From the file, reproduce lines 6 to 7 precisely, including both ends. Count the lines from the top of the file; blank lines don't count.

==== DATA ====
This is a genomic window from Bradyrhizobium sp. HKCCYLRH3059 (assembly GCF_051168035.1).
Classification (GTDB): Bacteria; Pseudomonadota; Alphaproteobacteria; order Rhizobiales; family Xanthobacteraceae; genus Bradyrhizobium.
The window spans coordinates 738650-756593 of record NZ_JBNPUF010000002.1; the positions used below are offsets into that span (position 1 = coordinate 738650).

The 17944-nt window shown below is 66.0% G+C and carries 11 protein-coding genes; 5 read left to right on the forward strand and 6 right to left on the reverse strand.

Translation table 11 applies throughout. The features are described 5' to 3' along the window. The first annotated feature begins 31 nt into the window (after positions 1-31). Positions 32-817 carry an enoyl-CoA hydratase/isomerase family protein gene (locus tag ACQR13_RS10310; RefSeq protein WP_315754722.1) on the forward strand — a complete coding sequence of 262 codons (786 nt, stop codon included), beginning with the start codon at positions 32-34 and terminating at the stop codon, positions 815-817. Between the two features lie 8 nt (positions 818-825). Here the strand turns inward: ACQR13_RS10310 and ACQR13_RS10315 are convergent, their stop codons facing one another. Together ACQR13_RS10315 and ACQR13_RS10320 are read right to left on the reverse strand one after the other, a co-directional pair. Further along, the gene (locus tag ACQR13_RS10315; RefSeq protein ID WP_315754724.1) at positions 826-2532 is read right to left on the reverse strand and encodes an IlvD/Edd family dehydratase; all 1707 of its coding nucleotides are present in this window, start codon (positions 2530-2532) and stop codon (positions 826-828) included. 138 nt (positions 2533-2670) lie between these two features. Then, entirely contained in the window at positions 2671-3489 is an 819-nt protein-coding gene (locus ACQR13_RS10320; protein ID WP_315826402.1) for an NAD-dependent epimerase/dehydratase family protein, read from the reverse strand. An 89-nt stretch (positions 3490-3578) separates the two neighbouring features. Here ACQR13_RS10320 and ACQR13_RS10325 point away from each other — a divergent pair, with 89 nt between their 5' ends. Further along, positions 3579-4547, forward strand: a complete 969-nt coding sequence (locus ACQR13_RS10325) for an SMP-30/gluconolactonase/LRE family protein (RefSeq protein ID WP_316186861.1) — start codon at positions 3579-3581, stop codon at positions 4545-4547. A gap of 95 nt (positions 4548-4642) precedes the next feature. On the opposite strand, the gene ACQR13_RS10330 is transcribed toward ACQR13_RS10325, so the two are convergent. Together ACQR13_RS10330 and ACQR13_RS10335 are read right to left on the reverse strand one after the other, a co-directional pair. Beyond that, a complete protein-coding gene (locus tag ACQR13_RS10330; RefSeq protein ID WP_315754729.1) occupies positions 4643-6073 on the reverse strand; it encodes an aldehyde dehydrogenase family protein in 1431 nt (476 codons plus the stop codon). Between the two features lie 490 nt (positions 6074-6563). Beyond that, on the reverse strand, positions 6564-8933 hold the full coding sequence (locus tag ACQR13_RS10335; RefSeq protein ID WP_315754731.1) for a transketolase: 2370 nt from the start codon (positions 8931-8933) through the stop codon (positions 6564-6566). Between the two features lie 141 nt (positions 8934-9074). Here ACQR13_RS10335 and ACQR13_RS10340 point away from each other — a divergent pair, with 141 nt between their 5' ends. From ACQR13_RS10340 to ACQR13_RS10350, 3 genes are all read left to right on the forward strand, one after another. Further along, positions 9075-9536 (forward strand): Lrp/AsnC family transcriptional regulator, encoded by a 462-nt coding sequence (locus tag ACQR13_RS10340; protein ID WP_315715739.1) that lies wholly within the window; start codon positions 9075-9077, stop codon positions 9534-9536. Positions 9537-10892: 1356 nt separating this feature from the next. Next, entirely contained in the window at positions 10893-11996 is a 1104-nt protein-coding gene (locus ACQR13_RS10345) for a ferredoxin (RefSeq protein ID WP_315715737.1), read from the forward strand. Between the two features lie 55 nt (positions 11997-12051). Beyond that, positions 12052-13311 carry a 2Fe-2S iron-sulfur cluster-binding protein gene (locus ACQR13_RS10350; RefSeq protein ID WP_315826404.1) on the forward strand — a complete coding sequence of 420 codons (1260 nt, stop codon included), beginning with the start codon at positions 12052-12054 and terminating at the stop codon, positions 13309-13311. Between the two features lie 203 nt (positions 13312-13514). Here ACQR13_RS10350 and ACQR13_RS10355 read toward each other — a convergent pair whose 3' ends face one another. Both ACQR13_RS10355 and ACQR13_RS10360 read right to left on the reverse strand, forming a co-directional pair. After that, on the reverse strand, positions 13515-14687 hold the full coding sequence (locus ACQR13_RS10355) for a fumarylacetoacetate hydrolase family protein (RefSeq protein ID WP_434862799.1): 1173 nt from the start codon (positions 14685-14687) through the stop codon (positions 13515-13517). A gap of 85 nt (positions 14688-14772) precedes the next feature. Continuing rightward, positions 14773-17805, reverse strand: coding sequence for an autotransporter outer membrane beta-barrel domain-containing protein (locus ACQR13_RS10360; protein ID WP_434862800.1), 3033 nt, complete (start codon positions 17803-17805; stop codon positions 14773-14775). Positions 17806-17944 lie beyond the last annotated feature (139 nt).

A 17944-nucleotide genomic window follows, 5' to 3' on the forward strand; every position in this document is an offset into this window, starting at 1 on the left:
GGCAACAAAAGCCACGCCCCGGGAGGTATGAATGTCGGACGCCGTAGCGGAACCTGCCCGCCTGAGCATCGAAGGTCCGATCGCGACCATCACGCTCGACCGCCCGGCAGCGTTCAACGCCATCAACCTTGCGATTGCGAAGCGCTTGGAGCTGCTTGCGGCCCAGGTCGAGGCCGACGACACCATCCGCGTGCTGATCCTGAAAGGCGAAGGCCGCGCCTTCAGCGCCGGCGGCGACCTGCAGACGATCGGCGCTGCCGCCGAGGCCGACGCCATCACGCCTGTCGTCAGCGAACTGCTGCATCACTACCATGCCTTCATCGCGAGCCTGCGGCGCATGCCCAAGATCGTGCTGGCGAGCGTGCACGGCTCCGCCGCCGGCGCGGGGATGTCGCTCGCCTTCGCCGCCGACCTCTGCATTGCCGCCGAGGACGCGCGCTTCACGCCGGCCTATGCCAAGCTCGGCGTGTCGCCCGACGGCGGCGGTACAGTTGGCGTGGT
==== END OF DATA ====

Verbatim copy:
A 17944-nucleotide genomic window follows, 5' to 3' on the forward strand; every position in this document is an offset into this window, starting at 1 on the left:
GGCAACAAAAGCCACGCCCCGGGAGGTATGAATGTCGGACGCCGTAGCGGAACCTGCCCGCCTGAGCATCGAAGGTCCGATCGCGACCATCACGCTCGACCGCCCGGCAGCGTTCAACGCCATCAACCTTGCGATTGCGAAGCGCTTGGAGCTGCTTGCGGCCCAGGTCGAGGCCGACGACACCATCCGCGTGCTGATCCTGAAAGGCGAAGGCCGCGCCTTCAGCGCCGGCGGCGACCTGCAGACGATCGGCGCTGCCGCCGAGGCCGACGCCATCACGCCTGTCGTCAGCGAACTGCTGCATCACTACCATGCCTTCATCGCGAGCCTGCGGCGCATGCCCAAGATCGTGCTGGCGAGCGTGCACGGCTCCGCCGCCGGCGCGGGGATGTCGCTCGCCTTCGCCGCCGACCTCTGCATTGCCGCCGAGGACGCGCGCTTCACGCCGGCCTATGCCAAGCTCGGCGTGTCGCCCGACGGCGGCGGTACAGTTGGCGTGGT